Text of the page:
The Nine Tailors (Lord Peter Wimsey Mysteries #9)
More lists with this book...
I started to eyeball Kate's review and I can't, because I'll probably just say what she says! But here are some thoughts unfiltered.
First, okay, there was a lot about bells. Let's say, if you're not interested in learning a lot of important information about the incredibly archane field of change-ringing, put the book down and back away slowly. Then again, if you're not interested in learning something new when you read, you should probably just got watch COPS.
The Nine Tailors, I have noticed, is the book people often mention in connection with Dorothy L. Sayers. It's a perennial favorite, mostly, I suspect, because of the solution to the murder--(view spoiler)[which comes in the very last few pages of the book through sheer happenstance and not because of Wimsey's Great Brain. Is this cheating? Did we, the readers, really have all the clues in front of us? Lots of hints, maybe, of the you-better-not-anger-the-b...more
I think, though, that The Nine Tailors was something more -- I think it was DS's meditation on the divine, or if it wasn't intentionally, I think that's what she did without knowing it. The whole cast of characters is there, righ...more
That's what everyone says, and I thought so too, until the murderer was revealed. Just another English countryside murder mystery, with the added extras of real scene-setting and a constant chill almost emanating from the pages, but still, just a murder mystery.
Until the excellent last scene where the subtly-built up mentions of floods and dams and sluice-gates all come to a head in a huge flood sequence, with commotion and community and panic and...more
I understand some people don't like that it has so much detail on the history of the bells and change-ringing, but I found it to be just the right amount and...more
Read,savour and sigh in utter contentment. The others can wait. For all the Victorian idiosyncracies (Thank heavens, that is not too much of an issue here); Dame Dorothy knows how to spin a yarn within a yarn in that languid,droll style that is decidedly Brit and she makes sure you know it as well.
Wade through all that razzmatazz about bells and then allow an exceptionally assured Artiste to take you into the bowels of the Ol' Blighty,smack into the heart of a...more
If I lived in a village where they rang in the New Year, not just with a peal of church bells, but with nine hours worth of marathon change ringing I think I'd find myself inclined to murder too. Aside from that I'm enjoying this, the first Sayers that I've tried, more than I expected to.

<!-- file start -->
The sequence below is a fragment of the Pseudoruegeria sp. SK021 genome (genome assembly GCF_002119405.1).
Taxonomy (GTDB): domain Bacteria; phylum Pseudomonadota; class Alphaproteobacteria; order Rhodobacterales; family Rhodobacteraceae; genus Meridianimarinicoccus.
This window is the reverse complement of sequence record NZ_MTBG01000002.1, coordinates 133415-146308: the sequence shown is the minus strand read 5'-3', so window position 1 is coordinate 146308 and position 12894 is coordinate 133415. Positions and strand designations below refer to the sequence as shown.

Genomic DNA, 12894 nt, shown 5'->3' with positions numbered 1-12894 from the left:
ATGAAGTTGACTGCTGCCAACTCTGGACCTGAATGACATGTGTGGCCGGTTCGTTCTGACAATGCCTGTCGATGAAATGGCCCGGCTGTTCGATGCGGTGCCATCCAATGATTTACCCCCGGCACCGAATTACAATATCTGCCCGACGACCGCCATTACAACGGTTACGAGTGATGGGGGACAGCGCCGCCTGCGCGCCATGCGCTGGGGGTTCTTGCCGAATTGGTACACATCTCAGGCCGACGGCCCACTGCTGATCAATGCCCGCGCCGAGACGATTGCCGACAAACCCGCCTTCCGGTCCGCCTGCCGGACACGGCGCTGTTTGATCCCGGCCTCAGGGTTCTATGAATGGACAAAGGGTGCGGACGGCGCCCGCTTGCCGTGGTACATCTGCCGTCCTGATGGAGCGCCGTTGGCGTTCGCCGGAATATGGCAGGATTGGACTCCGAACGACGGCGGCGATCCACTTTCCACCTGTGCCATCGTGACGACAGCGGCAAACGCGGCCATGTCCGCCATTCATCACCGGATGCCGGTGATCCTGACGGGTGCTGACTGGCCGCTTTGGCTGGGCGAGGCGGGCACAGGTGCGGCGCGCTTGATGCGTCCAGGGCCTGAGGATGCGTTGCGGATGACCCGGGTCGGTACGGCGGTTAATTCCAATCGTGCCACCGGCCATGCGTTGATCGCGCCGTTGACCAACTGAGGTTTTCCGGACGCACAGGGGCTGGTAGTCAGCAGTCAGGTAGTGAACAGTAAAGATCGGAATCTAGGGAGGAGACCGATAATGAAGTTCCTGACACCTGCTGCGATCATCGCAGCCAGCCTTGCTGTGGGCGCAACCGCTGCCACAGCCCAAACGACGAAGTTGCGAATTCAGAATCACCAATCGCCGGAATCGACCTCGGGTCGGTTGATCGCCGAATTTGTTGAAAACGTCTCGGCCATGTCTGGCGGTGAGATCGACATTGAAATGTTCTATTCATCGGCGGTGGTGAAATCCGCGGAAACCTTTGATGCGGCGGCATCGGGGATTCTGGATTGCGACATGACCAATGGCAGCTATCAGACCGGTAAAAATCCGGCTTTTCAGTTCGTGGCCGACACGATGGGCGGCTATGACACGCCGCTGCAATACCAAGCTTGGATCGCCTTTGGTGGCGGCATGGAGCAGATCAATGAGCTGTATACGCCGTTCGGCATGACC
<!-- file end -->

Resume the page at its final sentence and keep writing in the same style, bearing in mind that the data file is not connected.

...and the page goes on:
In the end I couldn't justify giving this book more than about a three star rating. On the back cover Sinclair Lewis (who I've never heard of but he seems to have won the 1930 Nobel Prize for Literature) says i...more
Our accidental detective is Lord Peter Wims...more
There are bells in this story. Big bells, little bells, people who know how to ring bells on a professional level, the politics of bell-ringing, bells who sometimes attack their ringers, endurance tests of bell-ringing, history of bells, bells bells bells, it's stopped even being a word now and is just a noise. "Bell". Meaningless.
That is how I felt when putting down this book. I assume that a bell-ringer would go into spasms of delight while reading Th...more
Well, The Nine Tailors follows a strange murder. And lots of bell ringing. Personally, I thought the explanation of bell ringing was too boring. Although admittedly, I have no interest in this subject. But it was written in an easy to understand way (...more
This one of last of the 10 mystery classics I thrifted last April. I love that I found these, even though some of them seem really predictable because they set industry standards and have been copied so much. The authors and characters have popped up as allusions in other books I’ve read this year.
The Nine Tailors (which refers to church bells, not a bunch of sewing guys) drags in places and seems to spend a dispr...more
It is a thoroughly satisfying mystery – sophisticated, complex, intellectually challenging. Everything in the plot is there for a reason; and the final explanation is ingenious and unexpected.
It is Sayers, so there is more than just a plot. The characters have a depth and realism far beyond the caricat...more
The holiday finds Lord Peter and Bunter tra...more
Dorothy L. Sayers is best known for her mysteries, a series of novels and short stories set between World War I and World War II that feature English aristocrat and amateur sleuth Lord Peter Wimsey. However, Sayers herse...more